Reactions of Alkenes | Organic Chemistry 2
Reactivity of alkenes is 'all about the π bond'
The π bond of alkenes is electron-rich ⇒ it behaves as a nucleophile and will attack an electrophile
Typical reactions of alkenes are addition reactions
Syn and Anti additions:
- Syn addition: both X and Y are added from the same side
- Anti addition: X and Y are added frpm opposite sides
Addition of H2:
A catalyst (Pd or Pt) is needed to lower the activation energy of the reaction.
Syn addition: the 2 hydrogens of H2 are added on the same side (the least hindered) ⇒ hydrogenation of alkenes is stereospecific.
Hydrohalogenation of Alkenes
Addition of Hydrogen Halides (HCl, HBr, HI):
The electrophilic addition of hydrogen halides follows the Markovnikov rule: formation of the most stable carbocation (most substituted carbocation).
Hydration of Alkenes
Addition of H2O:
Acid catalyzed addition (H2SO4) that follows the Markovnikov rule: the hydrogen atom from the acid (H2SO4) attaches to the less substituted carbon of the alkene, while the hydroxyl group (OH) attaches to the more substituted carbon. This addition is reversible.
Carbocation rearrangements can occur.
Halogenation of Alkenes
Addition of dihalogen X2 (X = Cl, Br, I):
Halogenation of alkenes is a stereospecific reaction that occurs in two steps:
- Addition of the electrophile (X+) to the π bond, forming an unstable bridged halonium ion.
- Nucleophilic attack of X- occuring from the back side to form a trans product.
The overall result is an anti addition of X2 to the alkene.
Bromonium ion can also be trapped by other nucleophiles (e.g. H2O)
Hydroboration - Oxidation
Hydroboration (addition of BH3):
- Addition of BH3: one-step reaction during which the π bond and a H-BH2 bond break as the C-H and C-B bonds form. Regioselectivity: boron atom binds to the less substituted carbon.
- Oxidation: the C-B bond is replaced by a C-O bond to form an OH group while maintaining the configuration (retention of configuration).
The overall result of this two-step sequence is the formation of Anti-Markovnikov alcohols (least substituted alcohol as the major product).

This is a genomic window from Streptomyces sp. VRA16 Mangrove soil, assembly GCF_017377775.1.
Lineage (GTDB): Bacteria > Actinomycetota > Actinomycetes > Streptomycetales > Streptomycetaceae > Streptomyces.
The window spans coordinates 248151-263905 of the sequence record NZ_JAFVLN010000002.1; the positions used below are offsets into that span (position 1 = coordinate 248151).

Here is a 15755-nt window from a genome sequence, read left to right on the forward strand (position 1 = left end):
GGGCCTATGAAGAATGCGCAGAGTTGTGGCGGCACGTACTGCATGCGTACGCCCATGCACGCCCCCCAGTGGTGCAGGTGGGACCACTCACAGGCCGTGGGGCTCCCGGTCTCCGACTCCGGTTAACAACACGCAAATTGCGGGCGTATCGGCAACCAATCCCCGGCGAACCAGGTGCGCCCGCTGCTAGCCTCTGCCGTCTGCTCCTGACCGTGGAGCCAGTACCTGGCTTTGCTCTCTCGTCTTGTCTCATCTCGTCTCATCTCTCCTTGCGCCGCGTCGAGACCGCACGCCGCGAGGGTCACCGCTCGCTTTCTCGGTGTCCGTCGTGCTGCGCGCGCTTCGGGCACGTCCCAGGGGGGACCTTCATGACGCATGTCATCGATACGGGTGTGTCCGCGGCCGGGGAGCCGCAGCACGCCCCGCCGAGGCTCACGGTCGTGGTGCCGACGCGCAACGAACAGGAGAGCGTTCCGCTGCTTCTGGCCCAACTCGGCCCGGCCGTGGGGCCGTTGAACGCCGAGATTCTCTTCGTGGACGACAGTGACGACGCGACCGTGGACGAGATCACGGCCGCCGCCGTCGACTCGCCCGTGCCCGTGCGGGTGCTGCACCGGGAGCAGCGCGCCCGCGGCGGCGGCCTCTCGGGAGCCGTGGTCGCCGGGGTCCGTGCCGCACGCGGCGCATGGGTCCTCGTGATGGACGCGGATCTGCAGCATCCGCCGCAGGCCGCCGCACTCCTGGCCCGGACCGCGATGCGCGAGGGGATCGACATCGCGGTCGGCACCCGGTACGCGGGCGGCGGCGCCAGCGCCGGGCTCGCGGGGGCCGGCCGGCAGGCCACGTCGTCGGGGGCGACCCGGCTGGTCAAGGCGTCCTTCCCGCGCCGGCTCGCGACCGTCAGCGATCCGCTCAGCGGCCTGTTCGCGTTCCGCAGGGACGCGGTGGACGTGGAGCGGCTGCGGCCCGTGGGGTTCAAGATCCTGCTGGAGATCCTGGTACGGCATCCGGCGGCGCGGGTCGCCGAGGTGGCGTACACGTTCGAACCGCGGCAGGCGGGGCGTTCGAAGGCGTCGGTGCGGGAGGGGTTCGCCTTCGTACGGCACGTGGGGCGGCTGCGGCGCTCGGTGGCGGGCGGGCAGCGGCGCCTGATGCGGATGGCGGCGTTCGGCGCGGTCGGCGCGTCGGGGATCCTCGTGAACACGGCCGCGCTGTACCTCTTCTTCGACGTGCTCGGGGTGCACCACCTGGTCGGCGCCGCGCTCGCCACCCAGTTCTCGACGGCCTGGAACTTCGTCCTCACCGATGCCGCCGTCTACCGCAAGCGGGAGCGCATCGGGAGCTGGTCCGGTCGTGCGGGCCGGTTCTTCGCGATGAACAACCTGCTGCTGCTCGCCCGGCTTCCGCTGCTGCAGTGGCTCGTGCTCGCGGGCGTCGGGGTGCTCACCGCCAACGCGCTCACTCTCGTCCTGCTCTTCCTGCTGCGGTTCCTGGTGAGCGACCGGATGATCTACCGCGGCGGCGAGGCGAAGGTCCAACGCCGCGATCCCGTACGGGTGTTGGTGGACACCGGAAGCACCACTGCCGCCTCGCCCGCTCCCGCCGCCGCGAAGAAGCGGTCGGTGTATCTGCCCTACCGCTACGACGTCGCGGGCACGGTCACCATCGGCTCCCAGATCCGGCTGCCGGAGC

syn stereospecificity ⇒ trans alkene gives trans epoxide
Addition of two OH groups across an alkene. Some reagents provide anti dihydroxylation, while others provide syn dihydroxylation.
- Formation of an epoxide.
- Acid-catalyzed opening of the epoxide.
Addition of two hydroxyl groups to an alkene, occurring simultaneously and resulting in the placement of the hydroxyl groups on the same side of the double bond. 2 reagents are typically used:
- Osmium tetroxide OsO4:
- Potassium permanganate KMnO4:
Oxidative Cleavage: Ozonolysis
Oxidative cleavage of an alkene using ozone (O3), resulting in the formation of 2 carbonyl compounds. Ozonolysis proceeds in 2 steps:
- Formation of an ozonide in the presence of O3.
- Reduction of the ozonide with a mild reducing agent such as dimethyl sulfide (Me2S) or Zn/H2O.
Addition of HBr:
Anti-Markovnikov addition of HBr through a radical process
- Initiation steps:
- Propagation steps:
- Alkenes are reactive primarily due to the presence of the high electron density in the π bond, which is subject to attack by electrophiles (electrophilic addition).
- The steric hindrance and electronic effects of substituents on the alkene can affect its reactivity; for example, electron-donating groups can increase reactivity by making the double bond more electron-rich, while electron-withdrawing groups can decrease reactivity.
- The position of the double bond within the carbon chain can also play a role, with terminal alkenes generally being more reactive than internal ones.
The mechanism of hydrogenation involves the addition of hydrogen across the double bond of an alkene. This typically occurs via a syn-addition mechanism, resulting in the formation of a saturated alkane.
Catalysts, commonly metal catalysts like platinum or palladium, play a significant role in alkene hydrogenation by providing an alternate reaction pathway with lower activation energy, thus facilitating the reaction under milder conditions.
The electrophilic addition of hydrogen halides (HX) to alkenes involves two key steps:
- The π bond reacts with the electrophilic hydrogen atom of HX to form a carbocation on the more substituted carbon (following Markovnikov's rule).
- The halide ion (X-) acts as a nucleophile, attacking the positively charged carbon to form the final alkyl halide product.
This process exemplifies Markovnikov addition, where the more electronegative atom (halogen) attaches to the more substituted carbon.